The Khmers celebrate their new year, Chol Chnam Thmey, according to the lunar calendar. Quite clearly, it is also linked with the Spring Equinox, and is scheduled every year about April 13th, (quite often timed to coincide with the weekend). The New Year is spread over 3 days, called Moha Songkran, Wanabat and Tanai Lieang Saka.
The ancient Khmer civilization, like many other cultures had a fixation on the rising of the sun. The Angkor Wat was also constructed with the various solar alignments in mind. It is thought that King Suryavarman (protected by the sun) II, the visionary king who started work on the Angkor Wat was crowned on the Spring Equinox. Apparently the sun rose over the central tower then.
Excerpted from Kaladarshan Arts
"At 6:35 a.m., the sun can be seen rising dead-center over the top of the central tower of the temple - about 500 m. away - when observed from the top of the first northern staircase of the western causeway. Three days later, the sun can be seen rising over the central tower for the second and last time, from the center of the western causeway at a point just a few meters south of the first observation position. We know that the Khmers celebrated their new year for three days. The new year began on the spring equinox, but the first day of the new year in an actual count did not begin until three days after the equinox. This three-day new year period is both reflected and corroborated in these two consecutive spring equinox alignments that occur just after entering Angkor Wat."
As I read these, I couldn't help wondering about the sunrise services that many churches organize in association with their celebration of Easter. A bit misplaced, I thought. True, we want to remember His resurrection. But honouring the rising of the sun smacks too much of a failure to disconnect our faith from past practices associated with sun worship. In any case, our faith is and should be more vitally linked with the work Jesus did on the cross for us. He is after all, our Passover Lamb, whose work was 'finished' on the cross. To me, the resurrection was a wonderful demonstration of His divinity and sovereignty over death and life, but does not and should not occupy any position of centrality in our redemptive faith.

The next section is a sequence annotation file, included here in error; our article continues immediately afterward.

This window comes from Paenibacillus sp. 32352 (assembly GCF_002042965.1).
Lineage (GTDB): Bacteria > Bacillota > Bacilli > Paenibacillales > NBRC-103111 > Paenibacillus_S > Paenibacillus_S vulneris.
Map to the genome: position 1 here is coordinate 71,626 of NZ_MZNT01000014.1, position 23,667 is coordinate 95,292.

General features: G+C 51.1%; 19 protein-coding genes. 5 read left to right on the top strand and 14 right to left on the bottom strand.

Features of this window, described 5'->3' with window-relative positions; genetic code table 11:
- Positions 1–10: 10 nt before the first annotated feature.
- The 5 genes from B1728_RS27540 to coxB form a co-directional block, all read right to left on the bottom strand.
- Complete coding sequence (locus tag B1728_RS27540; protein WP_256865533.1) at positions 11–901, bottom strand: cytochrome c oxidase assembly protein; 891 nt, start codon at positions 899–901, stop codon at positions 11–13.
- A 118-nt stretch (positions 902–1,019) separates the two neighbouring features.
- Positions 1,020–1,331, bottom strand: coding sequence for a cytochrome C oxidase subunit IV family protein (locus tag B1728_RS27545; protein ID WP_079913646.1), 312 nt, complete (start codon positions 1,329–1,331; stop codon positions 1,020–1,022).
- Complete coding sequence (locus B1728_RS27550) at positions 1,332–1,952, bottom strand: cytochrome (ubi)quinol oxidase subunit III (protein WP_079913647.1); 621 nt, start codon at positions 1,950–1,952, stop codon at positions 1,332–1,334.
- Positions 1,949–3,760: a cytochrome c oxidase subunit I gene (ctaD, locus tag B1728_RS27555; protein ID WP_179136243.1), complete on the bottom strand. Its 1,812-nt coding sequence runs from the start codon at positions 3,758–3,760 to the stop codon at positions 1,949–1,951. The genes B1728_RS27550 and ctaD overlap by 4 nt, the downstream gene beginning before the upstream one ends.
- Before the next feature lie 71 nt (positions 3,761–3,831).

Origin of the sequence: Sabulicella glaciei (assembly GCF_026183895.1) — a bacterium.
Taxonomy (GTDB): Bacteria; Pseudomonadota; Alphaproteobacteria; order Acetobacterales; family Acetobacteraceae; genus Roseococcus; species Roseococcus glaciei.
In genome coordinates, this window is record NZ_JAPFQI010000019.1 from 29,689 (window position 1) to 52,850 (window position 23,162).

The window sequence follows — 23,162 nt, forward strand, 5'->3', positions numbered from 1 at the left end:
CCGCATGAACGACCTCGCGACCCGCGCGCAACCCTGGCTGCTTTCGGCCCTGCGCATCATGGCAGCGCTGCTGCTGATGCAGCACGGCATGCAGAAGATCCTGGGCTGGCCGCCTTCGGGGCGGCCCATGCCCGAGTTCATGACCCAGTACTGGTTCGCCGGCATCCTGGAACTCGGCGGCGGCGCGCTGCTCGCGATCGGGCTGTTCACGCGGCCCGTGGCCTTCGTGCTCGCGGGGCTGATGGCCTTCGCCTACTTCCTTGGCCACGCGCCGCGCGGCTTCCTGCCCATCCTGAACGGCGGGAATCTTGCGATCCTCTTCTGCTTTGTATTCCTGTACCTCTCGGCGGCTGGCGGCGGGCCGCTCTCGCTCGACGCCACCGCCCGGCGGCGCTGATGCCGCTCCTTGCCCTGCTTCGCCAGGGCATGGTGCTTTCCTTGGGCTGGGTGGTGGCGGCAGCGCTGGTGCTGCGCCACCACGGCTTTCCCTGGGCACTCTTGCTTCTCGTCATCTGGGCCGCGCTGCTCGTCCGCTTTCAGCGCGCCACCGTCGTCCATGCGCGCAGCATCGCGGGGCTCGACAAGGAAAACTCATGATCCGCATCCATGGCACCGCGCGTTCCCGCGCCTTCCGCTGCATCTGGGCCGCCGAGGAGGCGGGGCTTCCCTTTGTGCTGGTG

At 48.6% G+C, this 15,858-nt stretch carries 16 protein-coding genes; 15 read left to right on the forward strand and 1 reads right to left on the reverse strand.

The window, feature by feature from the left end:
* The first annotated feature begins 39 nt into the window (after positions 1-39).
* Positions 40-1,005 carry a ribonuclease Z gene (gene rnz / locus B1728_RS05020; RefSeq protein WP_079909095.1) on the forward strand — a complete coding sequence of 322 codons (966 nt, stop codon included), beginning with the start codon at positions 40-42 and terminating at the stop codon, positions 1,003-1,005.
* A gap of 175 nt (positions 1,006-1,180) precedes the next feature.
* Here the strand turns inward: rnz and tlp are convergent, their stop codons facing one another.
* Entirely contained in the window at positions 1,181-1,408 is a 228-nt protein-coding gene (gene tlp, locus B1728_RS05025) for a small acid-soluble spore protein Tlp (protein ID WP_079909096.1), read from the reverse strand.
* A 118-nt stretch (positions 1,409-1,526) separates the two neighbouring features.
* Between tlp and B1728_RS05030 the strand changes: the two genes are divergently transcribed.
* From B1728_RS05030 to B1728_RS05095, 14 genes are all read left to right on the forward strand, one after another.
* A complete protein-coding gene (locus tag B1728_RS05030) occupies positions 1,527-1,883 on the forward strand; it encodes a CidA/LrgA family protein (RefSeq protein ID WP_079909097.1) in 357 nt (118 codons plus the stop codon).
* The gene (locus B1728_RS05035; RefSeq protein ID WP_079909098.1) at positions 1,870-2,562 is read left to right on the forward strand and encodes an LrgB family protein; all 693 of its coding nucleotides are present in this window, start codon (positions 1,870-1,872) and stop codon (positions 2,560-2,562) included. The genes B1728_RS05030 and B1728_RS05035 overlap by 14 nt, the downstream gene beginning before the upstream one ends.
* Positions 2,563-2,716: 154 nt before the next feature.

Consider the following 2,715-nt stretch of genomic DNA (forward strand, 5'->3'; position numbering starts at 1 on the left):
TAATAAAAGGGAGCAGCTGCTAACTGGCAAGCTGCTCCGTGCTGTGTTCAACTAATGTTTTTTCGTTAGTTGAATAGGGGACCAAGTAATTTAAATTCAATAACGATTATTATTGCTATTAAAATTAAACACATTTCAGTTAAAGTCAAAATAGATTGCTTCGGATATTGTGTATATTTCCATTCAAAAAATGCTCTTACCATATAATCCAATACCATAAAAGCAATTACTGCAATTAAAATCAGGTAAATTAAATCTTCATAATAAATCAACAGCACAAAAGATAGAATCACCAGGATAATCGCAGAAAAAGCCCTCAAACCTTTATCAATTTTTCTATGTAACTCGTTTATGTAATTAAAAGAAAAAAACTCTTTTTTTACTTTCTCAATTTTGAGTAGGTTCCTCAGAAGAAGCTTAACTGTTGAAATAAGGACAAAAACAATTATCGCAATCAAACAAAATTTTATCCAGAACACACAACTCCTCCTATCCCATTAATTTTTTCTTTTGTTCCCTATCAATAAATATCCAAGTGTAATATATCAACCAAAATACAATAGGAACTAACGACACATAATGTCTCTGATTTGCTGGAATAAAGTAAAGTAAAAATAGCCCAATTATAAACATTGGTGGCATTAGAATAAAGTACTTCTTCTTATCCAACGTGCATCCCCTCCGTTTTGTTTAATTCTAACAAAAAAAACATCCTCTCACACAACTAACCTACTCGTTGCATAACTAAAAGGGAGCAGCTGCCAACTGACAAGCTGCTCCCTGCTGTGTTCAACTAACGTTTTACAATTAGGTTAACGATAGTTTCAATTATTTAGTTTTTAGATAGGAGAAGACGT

For he chose us in him before the creation of the world to be holy and blameless in his sight. In love he predestined us to be adopted as his sons through Jesus Christ, in accordance with his pleasure and will— to the praise of his glorious grace, which he has freely given us in the One he loves. In him we have redemption through his blood, the forgiveness of sins, in accordance with the riches of God's grace that he lavished on us with all wisdom and understanding. And he made known to us the mystery of his will according to his good pleasure, which he purposed in Christ, to be put into effect when the times will have reached their fulfillment—to bring all things in heaven and on earth together under one head, even Christ.
In him we were also chosen, having been predestined according to the plan of him who works out everything in conformity with the purpose of his will, in order that we, who were the first to hope in Christ, might be for the praise of his glory. And you also were included in Christ when you heard the word of truth, the gospel of your salvation. Having believed, you were marked in him with a seal, the promised Holy Spirit, who is a deposit guaranteeing our inheritance until the redemption of those who are God's possession—to the praise of his glory.